By Nnamdi Mbawike, Enugu
The Association of South East Town Unions (ASETU) insisted that the recent creation of SWAT was like putting an old wine in new wineskin.
The association pointed out that it observed with great shock the manner in which the Inspector General of Police, Mohammed Adamu, announced the purported dissolution of the Special Anti-Robbery Squad of the Nigeria Police Force, and hurriedly replaced same with the Special Weapons And Tactical Team (SWAT).
In a statement issued by it’s National President, Emeka Diwe, ASETU maintained that ” it is bizarre, suspicious, ill thought out and grossly an incentive to the escalation of violent crimes in Nigeria.”
” In the first place, the agitations across Nigeria have not been about the dissolution and reintegration of men of SARS into other units and formations of the Nigeria Police.
“The agitations arose in condemnation of the reprehensible acts, human rights violations and indefensible atrocities of these men. What Nigerians despise is not the name “SARS”. What Nigerians want in essence is an end to police brutality and sundry other human right abuses; they want law enforcement agents who have been involved in these nefarious acts to be brought to book.
“By dissolving SARS and reintegrating them into the various other units of the police, the IGP has only created a whitewashed tomb. This is putting old wine in a new wineskin.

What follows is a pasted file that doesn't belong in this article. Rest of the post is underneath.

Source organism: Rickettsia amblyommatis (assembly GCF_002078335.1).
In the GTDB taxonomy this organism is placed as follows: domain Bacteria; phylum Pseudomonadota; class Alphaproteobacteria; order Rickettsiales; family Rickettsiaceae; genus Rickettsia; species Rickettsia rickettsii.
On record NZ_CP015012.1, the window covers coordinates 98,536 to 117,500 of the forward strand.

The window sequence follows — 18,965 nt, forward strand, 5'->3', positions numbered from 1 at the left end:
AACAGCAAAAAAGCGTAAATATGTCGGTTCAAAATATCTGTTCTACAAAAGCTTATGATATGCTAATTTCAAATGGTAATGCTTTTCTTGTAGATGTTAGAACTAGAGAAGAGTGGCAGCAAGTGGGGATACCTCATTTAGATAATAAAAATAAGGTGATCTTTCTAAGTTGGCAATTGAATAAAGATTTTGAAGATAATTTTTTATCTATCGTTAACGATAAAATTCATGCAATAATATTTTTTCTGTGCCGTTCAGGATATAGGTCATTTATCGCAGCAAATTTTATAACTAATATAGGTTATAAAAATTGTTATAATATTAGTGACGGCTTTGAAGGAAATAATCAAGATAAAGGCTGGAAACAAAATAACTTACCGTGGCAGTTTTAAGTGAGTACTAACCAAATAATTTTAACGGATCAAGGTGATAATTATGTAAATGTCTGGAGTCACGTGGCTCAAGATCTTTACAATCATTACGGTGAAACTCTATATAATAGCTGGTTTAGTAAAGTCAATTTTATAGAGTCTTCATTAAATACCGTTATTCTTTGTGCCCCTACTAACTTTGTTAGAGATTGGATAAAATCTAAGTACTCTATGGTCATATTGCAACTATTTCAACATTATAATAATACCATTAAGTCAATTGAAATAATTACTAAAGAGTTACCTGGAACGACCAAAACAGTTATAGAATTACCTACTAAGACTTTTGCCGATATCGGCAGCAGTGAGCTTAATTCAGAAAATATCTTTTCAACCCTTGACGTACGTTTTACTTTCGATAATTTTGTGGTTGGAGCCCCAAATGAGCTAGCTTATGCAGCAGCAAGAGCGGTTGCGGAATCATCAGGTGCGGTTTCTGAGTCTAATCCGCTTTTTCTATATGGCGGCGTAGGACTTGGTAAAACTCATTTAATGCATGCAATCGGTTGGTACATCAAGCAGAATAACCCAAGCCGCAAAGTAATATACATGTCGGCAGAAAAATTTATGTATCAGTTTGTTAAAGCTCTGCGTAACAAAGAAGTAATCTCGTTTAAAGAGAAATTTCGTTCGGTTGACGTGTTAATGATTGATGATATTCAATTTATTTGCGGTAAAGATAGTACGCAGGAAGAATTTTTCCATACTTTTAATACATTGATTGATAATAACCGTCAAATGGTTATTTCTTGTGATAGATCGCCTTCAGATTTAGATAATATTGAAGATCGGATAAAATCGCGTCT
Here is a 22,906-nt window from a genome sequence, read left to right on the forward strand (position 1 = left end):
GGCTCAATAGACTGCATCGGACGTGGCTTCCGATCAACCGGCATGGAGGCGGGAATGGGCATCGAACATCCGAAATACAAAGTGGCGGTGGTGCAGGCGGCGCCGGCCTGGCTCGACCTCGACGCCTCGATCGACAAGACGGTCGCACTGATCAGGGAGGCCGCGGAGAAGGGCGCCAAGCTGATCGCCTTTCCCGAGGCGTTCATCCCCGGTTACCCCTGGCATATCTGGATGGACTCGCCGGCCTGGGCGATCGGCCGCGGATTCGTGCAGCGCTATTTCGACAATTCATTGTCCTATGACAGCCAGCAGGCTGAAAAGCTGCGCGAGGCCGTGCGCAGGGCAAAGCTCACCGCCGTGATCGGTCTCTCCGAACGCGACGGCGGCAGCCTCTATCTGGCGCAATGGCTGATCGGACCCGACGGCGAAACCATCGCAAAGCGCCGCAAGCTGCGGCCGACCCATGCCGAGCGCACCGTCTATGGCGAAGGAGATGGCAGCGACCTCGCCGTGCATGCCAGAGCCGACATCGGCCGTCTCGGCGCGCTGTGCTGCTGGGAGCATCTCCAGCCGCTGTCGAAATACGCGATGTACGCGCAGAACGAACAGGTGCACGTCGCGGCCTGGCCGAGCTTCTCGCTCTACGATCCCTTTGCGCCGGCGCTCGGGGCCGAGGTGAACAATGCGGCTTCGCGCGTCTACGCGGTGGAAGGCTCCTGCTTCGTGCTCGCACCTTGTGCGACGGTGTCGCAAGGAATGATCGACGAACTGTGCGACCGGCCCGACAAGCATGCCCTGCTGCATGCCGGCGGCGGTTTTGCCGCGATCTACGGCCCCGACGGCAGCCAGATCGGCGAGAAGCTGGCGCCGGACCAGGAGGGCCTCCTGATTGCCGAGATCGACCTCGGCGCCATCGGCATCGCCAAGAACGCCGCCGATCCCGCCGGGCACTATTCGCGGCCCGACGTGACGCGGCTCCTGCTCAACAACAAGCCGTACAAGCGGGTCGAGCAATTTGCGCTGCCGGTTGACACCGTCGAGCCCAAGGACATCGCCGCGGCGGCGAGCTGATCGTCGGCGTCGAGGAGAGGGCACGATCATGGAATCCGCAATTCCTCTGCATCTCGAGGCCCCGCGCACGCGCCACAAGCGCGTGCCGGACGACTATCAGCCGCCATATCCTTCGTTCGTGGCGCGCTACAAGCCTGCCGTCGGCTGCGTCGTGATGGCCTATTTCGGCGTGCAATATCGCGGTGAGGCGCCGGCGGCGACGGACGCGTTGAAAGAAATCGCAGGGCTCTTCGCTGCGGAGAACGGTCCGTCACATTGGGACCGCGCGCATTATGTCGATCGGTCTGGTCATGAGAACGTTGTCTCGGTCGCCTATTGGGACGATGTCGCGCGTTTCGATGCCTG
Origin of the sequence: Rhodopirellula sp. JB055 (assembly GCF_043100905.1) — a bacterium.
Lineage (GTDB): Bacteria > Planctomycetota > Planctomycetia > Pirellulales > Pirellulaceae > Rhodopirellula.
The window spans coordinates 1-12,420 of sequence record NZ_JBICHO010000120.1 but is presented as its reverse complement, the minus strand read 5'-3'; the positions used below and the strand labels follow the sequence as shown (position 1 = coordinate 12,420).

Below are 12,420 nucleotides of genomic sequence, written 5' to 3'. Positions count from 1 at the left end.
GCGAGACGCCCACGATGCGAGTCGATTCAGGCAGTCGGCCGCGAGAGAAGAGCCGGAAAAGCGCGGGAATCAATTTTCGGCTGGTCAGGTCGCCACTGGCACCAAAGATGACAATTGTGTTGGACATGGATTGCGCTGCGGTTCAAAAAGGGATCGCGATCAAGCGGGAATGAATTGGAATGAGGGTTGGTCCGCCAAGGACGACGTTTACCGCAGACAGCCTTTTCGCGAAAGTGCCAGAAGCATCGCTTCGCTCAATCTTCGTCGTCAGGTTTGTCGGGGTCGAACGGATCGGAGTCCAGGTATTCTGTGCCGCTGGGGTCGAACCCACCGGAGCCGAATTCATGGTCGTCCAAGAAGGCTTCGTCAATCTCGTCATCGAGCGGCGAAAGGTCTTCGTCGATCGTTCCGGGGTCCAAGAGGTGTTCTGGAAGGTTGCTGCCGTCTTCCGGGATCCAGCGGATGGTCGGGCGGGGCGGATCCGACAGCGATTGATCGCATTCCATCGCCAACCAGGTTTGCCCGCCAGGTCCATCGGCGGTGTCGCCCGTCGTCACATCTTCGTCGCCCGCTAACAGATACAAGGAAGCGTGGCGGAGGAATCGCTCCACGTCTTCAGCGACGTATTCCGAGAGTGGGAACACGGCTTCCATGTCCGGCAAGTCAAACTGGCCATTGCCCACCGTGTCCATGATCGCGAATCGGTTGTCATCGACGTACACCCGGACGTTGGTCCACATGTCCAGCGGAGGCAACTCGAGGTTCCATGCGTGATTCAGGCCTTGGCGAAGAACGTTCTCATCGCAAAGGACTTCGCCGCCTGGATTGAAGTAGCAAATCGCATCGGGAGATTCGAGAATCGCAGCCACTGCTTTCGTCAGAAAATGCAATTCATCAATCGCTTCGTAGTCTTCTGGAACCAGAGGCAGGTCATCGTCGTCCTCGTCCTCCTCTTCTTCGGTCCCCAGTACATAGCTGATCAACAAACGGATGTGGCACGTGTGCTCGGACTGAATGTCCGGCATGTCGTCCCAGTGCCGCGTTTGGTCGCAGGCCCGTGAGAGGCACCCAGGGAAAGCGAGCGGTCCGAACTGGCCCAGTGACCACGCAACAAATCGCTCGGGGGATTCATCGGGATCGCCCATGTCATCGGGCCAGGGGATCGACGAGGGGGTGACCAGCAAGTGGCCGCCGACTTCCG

“He has forever hidden the criminal elements within the defunct SARS from the public, absolved the rogue policemen of culpability and has sought to clothe unrepentant sinners with apparels saints.
“What the IGP has done is similar to changing the dress of a thief just to shield him from public outcry for his arrest. This is unacceptable ” he stated.
Diwe said it was deeply worrisome that instead of first putting in motion an arrangement to investigate the allegations of abuses perpetrated by men of SARS, the IGP hurriedly announced that he had disbanded them.
“By this singular move, the IGP has concealed many years of atrocities by these men, and set them completely free.
“Again, the manner that the so-called disbandment of SARS has been done appears more like a political action instead of a comprehensive security measure. Nobody is in doubt that there is need for a unit of the police which should specialize in combating high-risk crimes like armed robbery. This is the tradition the world over. However, the action of the IGP in dissolving SARS without first raising and training a new dedicated unit to combat violent crimes has created a security lacuna of extremely dangerous proportions. What will be the fate of Nigerians between now and when the IGP will eventually come up with a new policing arrangement to address the issue of armed robbery?
“Our contention is that the scrapping of SARS, which has been done without first addressing the fundamental questions of abuse and brutality, seems engineered from above to give a soft landing to a notorious gang of untrained policemen who have serially killed, robbed and maimed Nigerians. It has not in any way spoken to the issue of better policing, and it has further compounded the trouble with the police in Nigeria.” He maintained